Z Naples airports You can get by public transport to Sorrento in about 2.5h (the distance to cover in this case is about 50 km).
Beaches in Sorrento
Sorrento is a much more attractive place in terms of beaches than the nearby Amalfitan Coast. First of all, the availability of public beaches and their quality is noticeably better. In Sorrento you can find both sandy beaches and those with rocky shores. A feature of beaches in Sorrento is good access to the necessary infrastructure, such as sunbeds, umbrellas, as well as restaurants and bars.
The beaches in the city center tend to be small and heavily crowded during the holiday season, which is typical of the italian resorts. Due to its proximity to high cliffs, some of the beaches are shaded in the morning, and the sun does not appear on them until the afternoon and lasts until the evening.
Popular small beaches are located in the vicinity of the marina - Marina Grande and Marina Piccola, the substrate here is volcanic sand, and there are clubs and pubs nearby.
Larger, but also located away from the center, is the Puolo beach, appreciated especially by the local population. The beach is divided into two zones - public and paid. The public zone has both a sandy and a rocky part (called Pignatella). The private zone belongs to a nearby club and, in addition to the beach, there is also a terrace. The beach is located about 4 km from the center, the easiest way to get there is by car or bicycle.
The city has a sunny and warm Mediterranean climate. The warmest months here are July and August, when the daytime temperature reaches about 30 degrees Celsius and drops to about 18 degrees at night. These are also the months with the lowest rainfall.
The average maximum temperature of more than 20 degrees Celsius persists in Sorrento from May to October, while it is worth noting that the latter month here is characterized by high rainfall, well over 100 mm. The best months to visit the resort in the off-season are May, June and September, when the weather is comfortable for both beachcombing and sightseeing, and the town is not as crowded as in the vacations.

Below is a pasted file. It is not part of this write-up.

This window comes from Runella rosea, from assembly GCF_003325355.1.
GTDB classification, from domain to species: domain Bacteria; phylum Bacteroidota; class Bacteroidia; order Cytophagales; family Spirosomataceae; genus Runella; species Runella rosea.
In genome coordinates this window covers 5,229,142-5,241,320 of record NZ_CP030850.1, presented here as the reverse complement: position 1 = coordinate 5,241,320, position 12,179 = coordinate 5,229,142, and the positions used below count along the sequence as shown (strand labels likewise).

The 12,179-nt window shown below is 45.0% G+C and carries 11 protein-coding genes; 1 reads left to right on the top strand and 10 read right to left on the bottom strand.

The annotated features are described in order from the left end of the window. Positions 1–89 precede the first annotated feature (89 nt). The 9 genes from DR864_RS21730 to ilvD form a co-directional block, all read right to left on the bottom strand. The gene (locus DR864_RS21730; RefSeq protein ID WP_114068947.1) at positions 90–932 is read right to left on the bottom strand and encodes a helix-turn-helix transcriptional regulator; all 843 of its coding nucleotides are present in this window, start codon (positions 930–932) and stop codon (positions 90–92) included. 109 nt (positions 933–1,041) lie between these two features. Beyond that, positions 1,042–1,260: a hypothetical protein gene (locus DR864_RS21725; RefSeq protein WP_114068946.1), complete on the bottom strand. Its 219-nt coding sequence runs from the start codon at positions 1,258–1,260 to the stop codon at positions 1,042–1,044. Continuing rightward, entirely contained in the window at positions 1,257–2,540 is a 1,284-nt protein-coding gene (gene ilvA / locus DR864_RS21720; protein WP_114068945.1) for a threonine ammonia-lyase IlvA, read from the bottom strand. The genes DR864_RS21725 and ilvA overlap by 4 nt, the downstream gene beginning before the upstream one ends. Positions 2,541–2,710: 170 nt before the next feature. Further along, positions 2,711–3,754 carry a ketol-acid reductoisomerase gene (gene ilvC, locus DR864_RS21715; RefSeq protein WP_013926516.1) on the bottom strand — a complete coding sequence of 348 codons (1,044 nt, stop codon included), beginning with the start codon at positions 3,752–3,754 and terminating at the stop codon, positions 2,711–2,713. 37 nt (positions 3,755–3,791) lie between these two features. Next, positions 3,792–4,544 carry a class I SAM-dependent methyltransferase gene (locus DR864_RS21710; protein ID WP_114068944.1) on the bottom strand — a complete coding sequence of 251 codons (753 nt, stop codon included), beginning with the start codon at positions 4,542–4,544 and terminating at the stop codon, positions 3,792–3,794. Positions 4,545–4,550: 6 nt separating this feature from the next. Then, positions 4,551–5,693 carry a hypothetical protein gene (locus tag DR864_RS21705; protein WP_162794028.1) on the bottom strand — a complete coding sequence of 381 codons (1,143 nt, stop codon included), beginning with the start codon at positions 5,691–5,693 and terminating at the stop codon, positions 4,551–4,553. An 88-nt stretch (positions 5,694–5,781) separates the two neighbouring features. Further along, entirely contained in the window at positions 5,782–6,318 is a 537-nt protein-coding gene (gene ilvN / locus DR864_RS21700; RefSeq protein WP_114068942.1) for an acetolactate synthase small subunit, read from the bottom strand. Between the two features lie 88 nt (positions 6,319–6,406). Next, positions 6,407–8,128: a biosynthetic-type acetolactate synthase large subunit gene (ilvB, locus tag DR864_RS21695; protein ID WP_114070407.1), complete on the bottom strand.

Sorrento, surrounded by lemon orchards, is best known for its citrus liqueur called limoncello. Regional citrus is also used to make ice cream and cold desserts, which are worth trying while in the city.
A popular local dish is Gnocchi alla Sorrentina, which are Italian noodles made of flour and potatoes, baked accompanied by Parmesan cheese, mozzarella and aromatic tomato sauce. The dish is common not only in Sorrento itself, where it originated, but also in the rest of Campania.
Dinner dishes based on fish and seafood, with traditional Italian pasta, are very popular in Sorrento. An example of such a dish is Scialatielli alle Vongole. The pasta used for this dish is characteristic of the cuisine in Campania, resembling the shape of slightly wider yet shorter strands of spaghetti. The pasta is made by hand from semolina flour, water and salt, with no eggs added. Scialatielli alle Vongole is usually served with shellfish, clams and vegetables. A popular addition to the dish is a sprinkling of pecorino or Parmesan cheese.
Accommodation in Sorrento
The city has an extensive accommodation base, characterized by varying prices. Private apartments and B&Bs dominate the area. Accommodation prices for two people start at around €65 per night in a room of hostel standard. Prices increase with the standard of the chosen facility - for a double room with a sea view, located in a three-star hotel, you have to pay already ca. 95€. It is worth mentioning that these are prices during the holiday season. Outside the strict season it is much easier to find attractive accommodation at an affordable price. The cost of accommodation in early September can be lower by 10-20% than in August. Considering the favorable weather in Sorrento in late summer, it is worth considering coming to this resort after the summer vacations.
Below you will find a map of Sorrento accommodations on booking.com:Booking.com